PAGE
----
In response to depolarization, however, a voltage-gated Na+ channel closes immediately after it is activated, even if the depolarization is maintained, such as during an action potential. This process of inactivation is distinctly different from that of deactivation, the return of the Na+ channel to its resting state. The “ball and chain” model of inactivation postulates the movement of a positively charged segment of a channel protein into an open ion channel, which prevents further conductance 2–14. Site-directed mutagenesis indicates that the ball and chain portion of the Shaker K+ channel (a prototype of KV channels discussed below) is most likely its N terminus, and that of the Na+ channel the cytoplasmic region between domains III and IV. In some Ca2+ channels, residues in the S6 segment of domain I, and the loop between domain I and II, appear to be functionally important in voltage-dependent inactivation. Some subtypes of Ca2+ channels also exhibit Ca2+-dependent inactivation, which involves the C-terminal region 2–14.
Several toxins and pharmaceutical agents act by modulating the process of inactivation. Some toxins selectively slow Na+ channel inactivation, causing these channels to remain open for a longer period of time; a class of scorpion toxins that act in this manner can lead to spastic paralysis, seizures, and death. Other substances, including some drugs used in the treatment of epilepsy (eg, phenytoin and carbamazepine), selectively stabilize the inactivated state of the Na+ channel, thereby decreasing neuronal excitability.
The voltage-dependent cation channels are similar enough in general architecture that it is possible to discuss their basic properties as a group. However, rapid advances in molecular biology, pharmacology, and electrophysiology have made it possible to distinguish hundreds of variations of ion channels. Distinct channels arise from different gene products, splice variants of the same gene transcript, posttranslational modifications, and combinations of individual channel subunits. The following sections of this chapter serve as an abbreviated catalogue of the various types and subtypes of voltage-gated cation channels and other types of cation channels from the VGL family 2–13. The properties, molecular composition, and medical relevance of each are summarized in the most general terms; more information about each channel type can be found in the references listed at the end of the chapter and from online resources.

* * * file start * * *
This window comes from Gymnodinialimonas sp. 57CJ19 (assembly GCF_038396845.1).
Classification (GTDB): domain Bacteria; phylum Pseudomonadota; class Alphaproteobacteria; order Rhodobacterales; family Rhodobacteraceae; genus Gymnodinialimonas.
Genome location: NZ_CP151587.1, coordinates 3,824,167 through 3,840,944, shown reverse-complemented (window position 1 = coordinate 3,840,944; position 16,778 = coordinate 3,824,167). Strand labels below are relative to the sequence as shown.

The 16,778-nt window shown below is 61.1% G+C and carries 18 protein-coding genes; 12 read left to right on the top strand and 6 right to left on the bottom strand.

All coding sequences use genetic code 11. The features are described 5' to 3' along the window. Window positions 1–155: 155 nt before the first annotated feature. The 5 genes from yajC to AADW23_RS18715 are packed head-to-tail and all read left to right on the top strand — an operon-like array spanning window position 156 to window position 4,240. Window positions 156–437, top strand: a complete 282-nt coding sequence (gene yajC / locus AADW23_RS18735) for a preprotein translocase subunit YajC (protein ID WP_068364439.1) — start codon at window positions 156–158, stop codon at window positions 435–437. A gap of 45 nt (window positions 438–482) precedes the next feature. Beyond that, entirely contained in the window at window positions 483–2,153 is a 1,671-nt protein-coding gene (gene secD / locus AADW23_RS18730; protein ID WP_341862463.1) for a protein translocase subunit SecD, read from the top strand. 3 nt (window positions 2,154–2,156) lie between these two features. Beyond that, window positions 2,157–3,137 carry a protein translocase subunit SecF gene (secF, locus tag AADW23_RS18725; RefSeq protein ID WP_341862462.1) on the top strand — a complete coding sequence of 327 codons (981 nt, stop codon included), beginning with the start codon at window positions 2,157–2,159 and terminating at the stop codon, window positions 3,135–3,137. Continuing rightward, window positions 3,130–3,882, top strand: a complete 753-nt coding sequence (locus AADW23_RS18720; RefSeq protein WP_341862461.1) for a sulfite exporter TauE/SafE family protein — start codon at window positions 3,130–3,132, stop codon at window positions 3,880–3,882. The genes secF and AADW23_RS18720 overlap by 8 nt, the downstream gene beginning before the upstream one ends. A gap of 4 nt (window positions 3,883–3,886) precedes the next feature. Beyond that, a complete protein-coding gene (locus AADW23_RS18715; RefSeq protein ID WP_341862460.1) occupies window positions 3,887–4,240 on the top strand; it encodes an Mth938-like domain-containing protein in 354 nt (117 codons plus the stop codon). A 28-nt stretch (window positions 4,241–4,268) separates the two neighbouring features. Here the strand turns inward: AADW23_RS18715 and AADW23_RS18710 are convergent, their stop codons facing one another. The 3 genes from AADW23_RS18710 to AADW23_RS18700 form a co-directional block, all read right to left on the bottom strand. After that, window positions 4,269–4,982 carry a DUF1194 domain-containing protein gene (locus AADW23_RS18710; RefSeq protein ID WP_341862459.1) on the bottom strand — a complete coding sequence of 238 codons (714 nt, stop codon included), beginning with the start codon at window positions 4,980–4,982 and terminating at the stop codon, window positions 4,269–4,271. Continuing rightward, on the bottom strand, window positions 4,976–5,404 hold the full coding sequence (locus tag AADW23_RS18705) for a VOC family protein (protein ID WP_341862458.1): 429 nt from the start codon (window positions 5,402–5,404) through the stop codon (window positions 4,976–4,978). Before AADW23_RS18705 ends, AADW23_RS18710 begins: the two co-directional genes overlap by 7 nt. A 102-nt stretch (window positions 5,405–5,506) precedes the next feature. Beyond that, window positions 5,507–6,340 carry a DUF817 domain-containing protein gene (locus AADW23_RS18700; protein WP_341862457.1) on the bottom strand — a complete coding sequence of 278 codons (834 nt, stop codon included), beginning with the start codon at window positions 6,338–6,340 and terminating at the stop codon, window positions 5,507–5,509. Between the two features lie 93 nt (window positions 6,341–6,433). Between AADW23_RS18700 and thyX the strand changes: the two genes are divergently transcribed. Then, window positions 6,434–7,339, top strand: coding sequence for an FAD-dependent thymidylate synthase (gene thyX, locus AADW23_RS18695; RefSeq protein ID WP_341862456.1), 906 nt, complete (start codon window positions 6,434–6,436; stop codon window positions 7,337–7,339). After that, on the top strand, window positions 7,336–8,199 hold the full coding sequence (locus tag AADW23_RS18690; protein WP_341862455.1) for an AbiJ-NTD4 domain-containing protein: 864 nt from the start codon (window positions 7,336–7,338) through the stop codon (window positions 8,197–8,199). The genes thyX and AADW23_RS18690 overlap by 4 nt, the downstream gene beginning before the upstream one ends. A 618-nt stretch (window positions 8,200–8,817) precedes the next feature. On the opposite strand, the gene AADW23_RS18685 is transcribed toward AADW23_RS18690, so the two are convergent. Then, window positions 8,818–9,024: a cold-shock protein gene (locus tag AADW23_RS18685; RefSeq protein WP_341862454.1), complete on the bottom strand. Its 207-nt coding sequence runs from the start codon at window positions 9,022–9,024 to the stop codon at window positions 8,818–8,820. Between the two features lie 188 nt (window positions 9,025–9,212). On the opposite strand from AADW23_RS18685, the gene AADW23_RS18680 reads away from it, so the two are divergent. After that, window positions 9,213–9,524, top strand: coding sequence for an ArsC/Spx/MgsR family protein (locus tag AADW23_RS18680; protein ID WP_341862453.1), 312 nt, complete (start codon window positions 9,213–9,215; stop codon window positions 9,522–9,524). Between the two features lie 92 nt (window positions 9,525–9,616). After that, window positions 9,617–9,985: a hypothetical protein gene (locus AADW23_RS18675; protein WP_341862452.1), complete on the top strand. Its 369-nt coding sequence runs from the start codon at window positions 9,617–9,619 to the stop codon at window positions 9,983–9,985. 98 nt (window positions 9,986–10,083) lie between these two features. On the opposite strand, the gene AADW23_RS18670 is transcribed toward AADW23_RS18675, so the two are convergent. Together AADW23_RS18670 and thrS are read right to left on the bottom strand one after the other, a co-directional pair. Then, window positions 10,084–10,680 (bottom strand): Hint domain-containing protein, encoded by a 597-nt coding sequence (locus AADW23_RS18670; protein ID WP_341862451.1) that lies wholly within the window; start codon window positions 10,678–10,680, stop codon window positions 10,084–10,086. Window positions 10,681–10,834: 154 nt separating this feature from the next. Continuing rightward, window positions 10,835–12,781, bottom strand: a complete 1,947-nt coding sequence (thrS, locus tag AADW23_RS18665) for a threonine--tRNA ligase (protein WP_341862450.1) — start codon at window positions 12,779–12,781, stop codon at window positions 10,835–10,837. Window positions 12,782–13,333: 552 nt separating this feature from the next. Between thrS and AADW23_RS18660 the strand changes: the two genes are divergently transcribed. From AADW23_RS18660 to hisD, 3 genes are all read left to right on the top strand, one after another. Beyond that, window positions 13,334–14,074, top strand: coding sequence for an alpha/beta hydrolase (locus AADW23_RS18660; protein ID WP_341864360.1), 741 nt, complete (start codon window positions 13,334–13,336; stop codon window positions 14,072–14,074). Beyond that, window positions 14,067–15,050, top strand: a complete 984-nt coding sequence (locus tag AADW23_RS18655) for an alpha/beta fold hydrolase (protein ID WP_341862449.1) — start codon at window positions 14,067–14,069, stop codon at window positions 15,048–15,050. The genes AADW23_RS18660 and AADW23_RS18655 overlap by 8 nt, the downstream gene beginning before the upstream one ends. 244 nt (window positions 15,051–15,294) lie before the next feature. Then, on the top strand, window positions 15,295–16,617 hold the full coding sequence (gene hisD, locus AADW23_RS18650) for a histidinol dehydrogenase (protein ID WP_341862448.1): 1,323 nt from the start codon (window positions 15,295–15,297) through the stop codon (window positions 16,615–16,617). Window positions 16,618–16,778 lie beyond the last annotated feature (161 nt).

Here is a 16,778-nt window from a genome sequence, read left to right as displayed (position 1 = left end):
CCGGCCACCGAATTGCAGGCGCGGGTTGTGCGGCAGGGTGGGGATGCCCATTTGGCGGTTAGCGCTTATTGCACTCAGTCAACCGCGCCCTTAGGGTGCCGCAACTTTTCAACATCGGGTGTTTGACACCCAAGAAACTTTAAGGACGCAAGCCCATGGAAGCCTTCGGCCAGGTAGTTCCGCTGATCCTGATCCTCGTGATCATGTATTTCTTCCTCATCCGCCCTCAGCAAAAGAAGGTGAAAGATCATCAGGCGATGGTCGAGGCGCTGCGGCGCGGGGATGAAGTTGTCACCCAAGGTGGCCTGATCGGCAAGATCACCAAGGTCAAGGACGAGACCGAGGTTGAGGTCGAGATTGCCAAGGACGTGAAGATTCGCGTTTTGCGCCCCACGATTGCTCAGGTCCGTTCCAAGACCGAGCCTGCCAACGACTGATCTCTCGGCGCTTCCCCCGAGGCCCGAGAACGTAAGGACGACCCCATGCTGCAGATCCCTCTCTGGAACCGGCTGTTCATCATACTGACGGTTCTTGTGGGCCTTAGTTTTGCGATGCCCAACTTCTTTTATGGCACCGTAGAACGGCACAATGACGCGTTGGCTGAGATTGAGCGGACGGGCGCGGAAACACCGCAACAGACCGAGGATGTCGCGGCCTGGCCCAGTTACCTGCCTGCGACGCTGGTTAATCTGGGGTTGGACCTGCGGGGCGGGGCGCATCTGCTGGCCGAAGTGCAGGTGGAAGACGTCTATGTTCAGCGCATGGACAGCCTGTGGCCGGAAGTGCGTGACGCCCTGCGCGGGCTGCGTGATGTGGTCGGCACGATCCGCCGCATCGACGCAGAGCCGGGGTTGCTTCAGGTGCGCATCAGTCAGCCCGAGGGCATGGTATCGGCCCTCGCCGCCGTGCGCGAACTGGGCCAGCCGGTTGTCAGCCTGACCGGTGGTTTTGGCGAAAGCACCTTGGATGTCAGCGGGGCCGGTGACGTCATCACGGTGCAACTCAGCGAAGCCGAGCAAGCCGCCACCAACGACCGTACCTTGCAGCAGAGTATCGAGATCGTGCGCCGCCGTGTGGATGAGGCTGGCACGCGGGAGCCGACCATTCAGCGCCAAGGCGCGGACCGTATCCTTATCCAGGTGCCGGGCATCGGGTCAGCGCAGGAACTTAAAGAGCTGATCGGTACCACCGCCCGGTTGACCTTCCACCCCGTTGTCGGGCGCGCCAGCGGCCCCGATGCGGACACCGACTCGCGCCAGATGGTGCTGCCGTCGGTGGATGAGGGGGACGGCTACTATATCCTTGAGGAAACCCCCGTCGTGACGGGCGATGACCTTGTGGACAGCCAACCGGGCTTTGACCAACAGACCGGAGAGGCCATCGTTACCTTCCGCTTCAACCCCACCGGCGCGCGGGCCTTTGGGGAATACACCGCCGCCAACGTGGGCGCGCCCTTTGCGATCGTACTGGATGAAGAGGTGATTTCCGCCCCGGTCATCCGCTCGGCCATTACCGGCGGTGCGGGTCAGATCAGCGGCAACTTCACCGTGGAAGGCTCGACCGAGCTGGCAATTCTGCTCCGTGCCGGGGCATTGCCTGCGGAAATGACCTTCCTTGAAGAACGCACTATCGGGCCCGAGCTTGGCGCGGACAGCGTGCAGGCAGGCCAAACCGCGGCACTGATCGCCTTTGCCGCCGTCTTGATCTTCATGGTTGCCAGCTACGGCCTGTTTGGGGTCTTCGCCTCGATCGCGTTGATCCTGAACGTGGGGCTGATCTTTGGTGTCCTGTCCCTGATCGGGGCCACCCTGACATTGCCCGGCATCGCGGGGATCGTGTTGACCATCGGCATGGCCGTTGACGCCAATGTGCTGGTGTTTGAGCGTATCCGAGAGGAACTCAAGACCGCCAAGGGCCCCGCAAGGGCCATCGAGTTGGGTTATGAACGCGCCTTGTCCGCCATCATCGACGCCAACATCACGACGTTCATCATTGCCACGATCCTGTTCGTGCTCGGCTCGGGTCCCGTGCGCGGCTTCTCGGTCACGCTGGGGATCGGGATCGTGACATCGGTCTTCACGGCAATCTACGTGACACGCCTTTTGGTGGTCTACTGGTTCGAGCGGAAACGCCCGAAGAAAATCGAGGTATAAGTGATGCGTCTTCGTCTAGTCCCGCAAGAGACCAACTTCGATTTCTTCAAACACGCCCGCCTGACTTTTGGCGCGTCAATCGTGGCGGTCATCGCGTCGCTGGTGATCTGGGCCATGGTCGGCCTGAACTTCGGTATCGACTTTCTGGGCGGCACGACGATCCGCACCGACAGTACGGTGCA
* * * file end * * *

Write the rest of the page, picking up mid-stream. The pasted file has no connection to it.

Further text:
Na+ channels are a relatively homogeneous group of ion channels. Variations do exist: in mammals, nine principal α subunit genes of Na+ channels have been cloned, and they show different tissue distribution patterns, and different sensitivities to the typical Na+ channel blocker tetrodotoxin. However, across species and tissue types, Na+ channel properties are remarkably similar in terms of voltage dependence and activation–inactivation kinetics.
Pharmacology and toxicology of sodium channels